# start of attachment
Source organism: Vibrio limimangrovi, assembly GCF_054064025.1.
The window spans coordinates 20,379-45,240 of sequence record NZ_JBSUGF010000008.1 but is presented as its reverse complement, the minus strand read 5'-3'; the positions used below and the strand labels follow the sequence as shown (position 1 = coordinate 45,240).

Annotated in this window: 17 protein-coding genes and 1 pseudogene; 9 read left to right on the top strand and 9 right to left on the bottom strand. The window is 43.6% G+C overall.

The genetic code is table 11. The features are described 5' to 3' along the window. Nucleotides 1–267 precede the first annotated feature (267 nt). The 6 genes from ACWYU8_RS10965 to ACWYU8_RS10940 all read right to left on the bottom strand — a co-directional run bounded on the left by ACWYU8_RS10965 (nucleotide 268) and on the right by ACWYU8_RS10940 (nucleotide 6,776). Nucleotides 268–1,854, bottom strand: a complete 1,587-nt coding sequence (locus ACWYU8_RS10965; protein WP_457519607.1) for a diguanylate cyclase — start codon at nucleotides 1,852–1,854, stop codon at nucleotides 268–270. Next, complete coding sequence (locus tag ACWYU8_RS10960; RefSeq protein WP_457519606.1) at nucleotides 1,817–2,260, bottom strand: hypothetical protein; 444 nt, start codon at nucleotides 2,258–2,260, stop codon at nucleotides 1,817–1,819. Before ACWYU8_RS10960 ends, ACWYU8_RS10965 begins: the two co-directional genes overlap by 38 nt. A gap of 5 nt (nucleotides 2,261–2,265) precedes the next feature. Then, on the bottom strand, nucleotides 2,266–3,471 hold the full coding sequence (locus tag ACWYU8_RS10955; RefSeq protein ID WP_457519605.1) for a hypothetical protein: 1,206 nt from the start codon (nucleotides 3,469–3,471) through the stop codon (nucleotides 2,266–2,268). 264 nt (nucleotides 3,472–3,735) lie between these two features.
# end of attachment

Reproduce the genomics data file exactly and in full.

Source organism: Vibrio limimangrovi, assembly GCF_054064025.1.
The window spans coordinates 20,379-45,240 of sequence record NZ_JBSUGF010000008.1 but is presented as its reverse complement, the minus strand read 5'-3'; the positions used below and the strand labels follow the sequence as shown (position 1 = coordinate 45,240).

Annotated in this window: 17 protein-coding genes and 1 pseudogene; 9 read left to right on the top strand and 9 right to left on the bottom strand. The window is 43.6% G+C overall.

The genetic code is table 11. The features are described 5' to 3' along the window. Nucleotides 1–267 precede the first annotated feature (267 nt). The 6 genes from ACWYU8_RS10965 to ACWYU8_RS10940 all read right to left on the bottom strand — a co-directional run bounded on the left by ACWYU8_RS10965 (nucleotide 268) and on the right by ACWYU8_RS10940 (nucleotide 6,776). Nucleotides 268–1,854, bottom strand: a complete 1,587-nt coding sequence (locus ACWYU8_RS10965; protein WP_457519607.1) for a diguanylate cyclase — start codon at nucleotides 1,852–1,854, stop codon at nucleotides 268–270. Next, complete coding sequence (locus tag ACWYU8_RS10960; RefSeq protein WP_457519606.1) at nucleotides 1,817–2,260, bottom strand: hypothetical protein; 444 nt, start codon at nucleotides 2,258–2,260, stop codon at nucleotides 1,817–1,819. Before ACWYU8_RS10960 ends, ACWYU8_RS10965 begins: the two co-directional genes overlap by 38 nt. A gap of 5 nt (nucleotides 2,261–2,265) precedes the next feature. Then, on the bottom strand, nucleotides 2,266–3,471 hold the full coding sequence (locus tag ACWYU8_RS10955; RefSeq protein ID WP_457519605.1) for a hypothetical protein: 1,206 nt from the start codon (nucleotides 3,469–3,471) through the stop codon (nucleotides 2,266–2,268). 264 nt (nucleotides 3,472–3,735) lie between these two features.